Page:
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The Virgin and Child are seen in an almond-shaped aureole or mandorla (from the Italian for 'almond') of cherubim, the second of the highest order of angels representing Divine Wisdom.

This work is one of many versions of a design that has sometimes been associated with Perugino. The  great popularity of this composition awaits explanation, but, with its gold background and Christ’s gesture of blessing, it may be intended to evoke celebrated depictions of the Virgin and Child housed in important churches in Rome.

In particular it resembles an ancient icon in the Roman church of Santa Maria Maggiore believed to have been miraculously painted by St Luke. These variations, although omitting the book that Christ holds in the original, were probably thought to contain something of the miraculous power of the original, which was therefore multiplied.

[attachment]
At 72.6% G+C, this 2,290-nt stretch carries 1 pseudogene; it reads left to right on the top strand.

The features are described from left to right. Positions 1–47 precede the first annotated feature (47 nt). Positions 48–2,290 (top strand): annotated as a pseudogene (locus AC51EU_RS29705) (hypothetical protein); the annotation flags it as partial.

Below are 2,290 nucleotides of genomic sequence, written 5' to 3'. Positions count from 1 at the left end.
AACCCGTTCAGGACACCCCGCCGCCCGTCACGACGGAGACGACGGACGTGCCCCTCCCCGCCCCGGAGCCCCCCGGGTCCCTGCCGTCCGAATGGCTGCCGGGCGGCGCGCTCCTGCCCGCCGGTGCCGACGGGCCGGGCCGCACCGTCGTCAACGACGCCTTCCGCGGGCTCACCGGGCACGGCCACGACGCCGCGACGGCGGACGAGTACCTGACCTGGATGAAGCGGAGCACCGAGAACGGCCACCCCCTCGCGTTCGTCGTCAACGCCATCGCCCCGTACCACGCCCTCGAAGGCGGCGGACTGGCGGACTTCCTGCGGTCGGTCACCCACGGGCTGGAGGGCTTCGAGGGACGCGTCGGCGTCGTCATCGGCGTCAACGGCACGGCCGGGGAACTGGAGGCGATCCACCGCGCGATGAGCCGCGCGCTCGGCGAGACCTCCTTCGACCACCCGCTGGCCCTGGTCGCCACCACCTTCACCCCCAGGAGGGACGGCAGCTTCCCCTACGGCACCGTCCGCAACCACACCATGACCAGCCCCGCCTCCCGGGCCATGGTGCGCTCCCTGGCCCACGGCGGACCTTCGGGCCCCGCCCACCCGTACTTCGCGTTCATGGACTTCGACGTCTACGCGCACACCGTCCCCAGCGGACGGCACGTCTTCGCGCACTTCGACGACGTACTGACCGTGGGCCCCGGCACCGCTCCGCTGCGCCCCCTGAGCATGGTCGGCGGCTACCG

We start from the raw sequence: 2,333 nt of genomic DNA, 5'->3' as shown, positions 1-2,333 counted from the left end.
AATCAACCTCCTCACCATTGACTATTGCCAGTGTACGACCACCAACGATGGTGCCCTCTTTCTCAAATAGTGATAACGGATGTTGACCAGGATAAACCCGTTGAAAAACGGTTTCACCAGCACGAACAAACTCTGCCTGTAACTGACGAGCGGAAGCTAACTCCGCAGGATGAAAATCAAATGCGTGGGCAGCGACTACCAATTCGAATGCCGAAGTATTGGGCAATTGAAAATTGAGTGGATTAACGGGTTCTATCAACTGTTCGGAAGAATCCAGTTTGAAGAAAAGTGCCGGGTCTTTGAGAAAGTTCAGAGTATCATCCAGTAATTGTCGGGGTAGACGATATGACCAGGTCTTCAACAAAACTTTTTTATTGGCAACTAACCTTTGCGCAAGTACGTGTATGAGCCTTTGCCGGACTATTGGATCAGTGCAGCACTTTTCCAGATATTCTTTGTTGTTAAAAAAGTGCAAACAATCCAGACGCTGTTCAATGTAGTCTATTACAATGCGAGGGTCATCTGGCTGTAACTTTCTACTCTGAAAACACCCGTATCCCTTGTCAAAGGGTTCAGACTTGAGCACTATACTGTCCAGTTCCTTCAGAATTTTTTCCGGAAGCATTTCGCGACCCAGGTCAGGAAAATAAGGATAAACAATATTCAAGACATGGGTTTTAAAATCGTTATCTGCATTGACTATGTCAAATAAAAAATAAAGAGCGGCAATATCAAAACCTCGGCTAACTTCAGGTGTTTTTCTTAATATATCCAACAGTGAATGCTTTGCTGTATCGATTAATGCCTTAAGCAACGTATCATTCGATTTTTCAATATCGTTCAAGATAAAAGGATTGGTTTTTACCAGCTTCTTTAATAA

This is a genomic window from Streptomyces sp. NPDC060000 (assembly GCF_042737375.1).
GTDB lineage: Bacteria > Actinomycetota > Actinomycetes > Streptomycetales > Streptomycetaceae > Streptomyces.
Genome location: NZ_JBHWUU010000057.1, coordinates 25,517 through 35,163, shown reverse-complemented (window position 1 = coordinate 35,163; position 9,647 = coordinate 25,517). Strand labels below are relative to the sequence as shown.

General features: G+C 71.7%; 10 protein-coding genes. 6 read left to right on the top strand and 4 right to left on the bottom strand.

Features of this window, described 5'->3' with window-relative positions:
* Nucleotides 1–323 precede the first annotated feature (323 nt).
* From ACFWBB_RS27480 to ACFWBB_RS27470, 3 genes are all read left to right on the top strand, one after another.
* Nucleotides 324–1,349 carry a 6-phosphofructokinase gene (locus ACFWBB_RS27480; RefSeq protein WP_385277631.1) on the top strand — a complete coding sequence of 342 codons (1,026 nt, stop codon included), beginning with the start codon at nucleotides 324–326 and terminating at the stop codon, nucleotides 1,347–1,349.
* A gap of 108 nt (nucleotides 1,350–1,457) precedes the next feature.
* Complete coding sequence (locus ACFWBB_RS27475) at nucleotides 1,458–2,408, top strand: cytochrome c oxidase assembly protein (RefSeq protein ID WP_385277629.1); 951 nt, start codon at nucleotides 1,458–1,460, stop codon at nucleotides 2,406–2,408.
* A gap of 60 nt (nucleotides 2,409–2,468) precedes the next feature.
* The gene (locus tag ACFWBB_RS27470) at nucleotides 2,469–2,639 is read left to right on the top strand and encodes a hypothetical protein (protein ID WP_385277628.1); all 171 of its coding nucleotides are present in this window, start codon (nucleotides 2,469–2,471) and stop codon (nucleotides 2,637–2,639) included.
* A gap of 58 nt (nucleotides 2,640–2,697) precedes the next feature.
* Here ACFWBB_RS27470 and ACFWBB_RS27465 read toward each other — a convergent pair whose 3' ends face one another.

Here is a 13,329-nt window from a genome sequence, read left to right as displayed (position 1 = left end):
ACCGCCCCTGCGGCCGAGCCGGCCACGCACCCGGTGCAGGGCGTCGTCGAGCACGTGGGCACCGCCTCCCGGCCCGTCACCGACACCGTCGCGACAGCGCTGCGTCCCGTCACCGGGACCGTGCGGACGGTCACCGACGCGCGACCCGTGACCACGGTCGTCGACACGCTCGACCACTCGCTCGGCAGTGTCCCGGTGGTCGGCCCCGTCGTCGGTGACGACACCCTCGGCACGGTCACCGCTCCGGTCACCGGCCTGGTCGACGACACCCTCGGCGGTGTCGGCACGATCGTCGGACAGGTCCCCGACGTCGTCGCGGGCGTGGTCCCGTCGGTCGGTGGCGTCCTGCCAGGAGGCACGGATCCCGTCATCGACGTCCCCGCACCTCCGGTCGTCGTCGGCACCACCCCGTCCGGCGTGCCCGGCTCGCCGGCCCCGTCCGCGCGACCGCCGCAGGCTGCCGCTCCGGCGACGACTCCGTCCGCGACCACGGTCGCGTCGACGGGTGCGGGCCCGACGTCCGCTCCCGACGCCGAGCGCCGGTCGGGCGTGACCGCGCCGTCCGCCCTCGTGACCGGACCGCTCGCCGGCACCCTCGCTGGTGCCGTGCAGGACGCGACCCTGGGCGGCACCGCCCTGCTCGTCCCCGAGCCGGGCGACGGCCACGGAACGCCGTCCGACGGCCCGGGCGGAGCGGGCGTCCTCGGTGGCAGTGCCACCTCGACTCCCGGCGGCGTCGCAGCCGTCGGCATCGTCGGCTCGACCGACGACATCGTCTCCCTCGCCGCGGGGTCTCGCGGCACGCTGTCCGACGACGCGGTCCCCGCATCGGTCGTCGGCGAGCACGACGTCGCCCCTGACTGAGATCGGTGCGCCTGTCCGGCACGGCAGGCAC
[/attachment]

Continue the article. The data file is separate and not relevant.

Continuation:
Some of these pictures have been ascribed to Antonio del Massaro, known as il Pastura. This attribution is not certain but the presence of a revered copy of the Santa Maria Maggiore icon in Viterbo (between Rome and Perugia) where il Pastura worked may be relevant.

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